Women in Leadership Spotlight: Jen Cline

We interviewed Jen Cline, our Senior Director of Quality Assurance in our IT Department, to ask her eight questions about her experience as a female leader within Progrexion! Read her interview below and leave a comment to tell us what you think!

  1. Tell us a little bit about your day-to-day.
    1. The IT leadership team meets every morning to review where we are on key initiatives, get cross-team updates on current projects and to provide a forum for questions or concerns. Once our morning meetings are done, most of my day is split between meetings regarding current and future projects, planning for my resources and working with the QA team.
  2. When you first started your career, what were your ambitions? Have they changed?
    1. When I was first involved in software QA, my goal at each company and on each project was to become an expert in my area of responsibility. As a subject matter expert, I knew that I could positively impact the value the current project would have on the company and that I would have a personal role in its success.  Now, as a leader, my ambition is to develop an outstanding team that can deliver on their commitments while encouraging personal development and growth.
  3. What were some of your biggest challenges when you first started to take on leadership roles?
    1. Making the transition from an individual contributor to a leader of contributors. Ensuring the work is done well without doing it myself. Not getting so caught up in the hustle and bustle of meetings that I lose sight of the fact that I am a coach and have a responsibility to everyone on my team to provide them with what they need to succeed.
  4. How has mentorship impacted your career?
    1. I have been so fortunate in my very diverse career to have had mentors every step of the way. Having a strong, effective leader that I am able to reach out to for advice, encouragement and support is a key component of my personal growth, allowing me to benefit from their years of experience.  A mentor on my previous career was actually my biggest supporter in my moving into software QA and his absolute certainty that I would excel was one of the reasons I made the change.
  5. How would you describe your leadership style?
    1. First and foremost, I am a coach. My job is to help everyone on my team grow, improve and succeed.  I believe in treating others with respect and also know that teams succeed with strong leaders that are present, honest, focused on the right things and ensure that their team is likewise focused.  I have high expectations and it’s my job to ensure those expectations are clearly communicated and consistently upheld.  I also realize that my team is made up of individuals that deserve individual attention and accommodation, as well as recognition for a job well done.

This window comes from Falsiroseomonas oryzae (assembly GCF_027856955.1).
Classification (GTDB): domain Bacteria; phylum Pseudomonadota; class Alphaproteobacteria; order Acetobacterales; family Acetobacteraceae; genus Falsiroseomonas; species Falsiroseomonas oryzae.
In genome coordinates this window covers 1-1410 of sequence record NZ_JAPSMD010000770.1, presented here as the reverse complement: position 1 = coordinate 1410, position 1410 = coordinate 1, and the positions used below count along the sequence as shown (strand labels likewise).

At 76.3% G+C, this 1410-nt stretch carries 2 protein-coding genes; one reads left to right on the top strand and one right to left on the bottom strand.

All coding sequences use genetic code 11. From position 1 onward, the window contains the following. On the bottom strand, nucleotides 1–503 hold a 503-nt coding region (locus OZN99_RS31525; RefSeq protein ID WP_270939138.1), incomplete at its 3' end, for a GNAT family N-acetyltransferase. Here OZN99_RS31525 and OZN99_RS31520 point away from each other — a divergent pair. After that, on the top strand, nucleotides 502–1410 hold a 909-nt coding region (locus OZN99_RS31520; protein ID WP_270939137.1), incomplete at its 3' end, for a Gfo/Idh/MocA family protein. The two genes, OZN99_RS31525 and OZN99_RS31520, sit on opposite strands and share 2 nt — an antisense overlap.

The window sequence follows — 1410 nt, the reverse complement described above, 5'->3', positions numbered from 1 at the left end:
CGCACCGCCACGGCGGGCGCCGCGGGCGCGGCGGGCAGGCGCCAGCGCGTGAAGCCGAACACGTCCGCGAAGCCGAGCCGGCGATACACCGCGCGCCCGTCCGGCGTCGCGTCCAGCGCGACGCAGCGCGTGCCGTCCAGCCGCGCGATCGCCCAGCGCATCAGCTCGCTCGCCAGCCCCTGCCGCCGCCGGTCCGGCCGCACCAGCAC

6. What female leader do you admire and why?
    1. There are really so many, especially in the IT While this is often known as a male dominated industry, I have known many woman in leadership roles that I admire. I was fortunate enough to work for a woman that grew into a leadership role while building a software QA department, pretty much from the ground up. I admire that she had a vision of what good software QA entailed and tenaciously put together policies, procedures and documentation that is still in use today.
  7. How does diversity impact your team?
    1. Our willingness to embrace diversity in the IT organization gives us an enormous pool of talent to select from. We have career IT professionals and high performers from our call centers.  We have individuals born and raised right here in Utah and from thousands of miles away.  Male, female, Master’s degrees, High School diplomas, any number of different religions and cultures and languages.  We hire for talent and work ethic and as a result have an extraordinary group of individuals that make up our teams.
  8. . How do you identify potential leaders on your team?
    1. First, I make sure I understand who on my team is interested in leadership. Wanting that level of responsibility is key to succeeding in a leadership role.  Next, I look for individuals that are problem solvers and natural coaches that operate with absolute integrity and are always willing to take on a new challenge.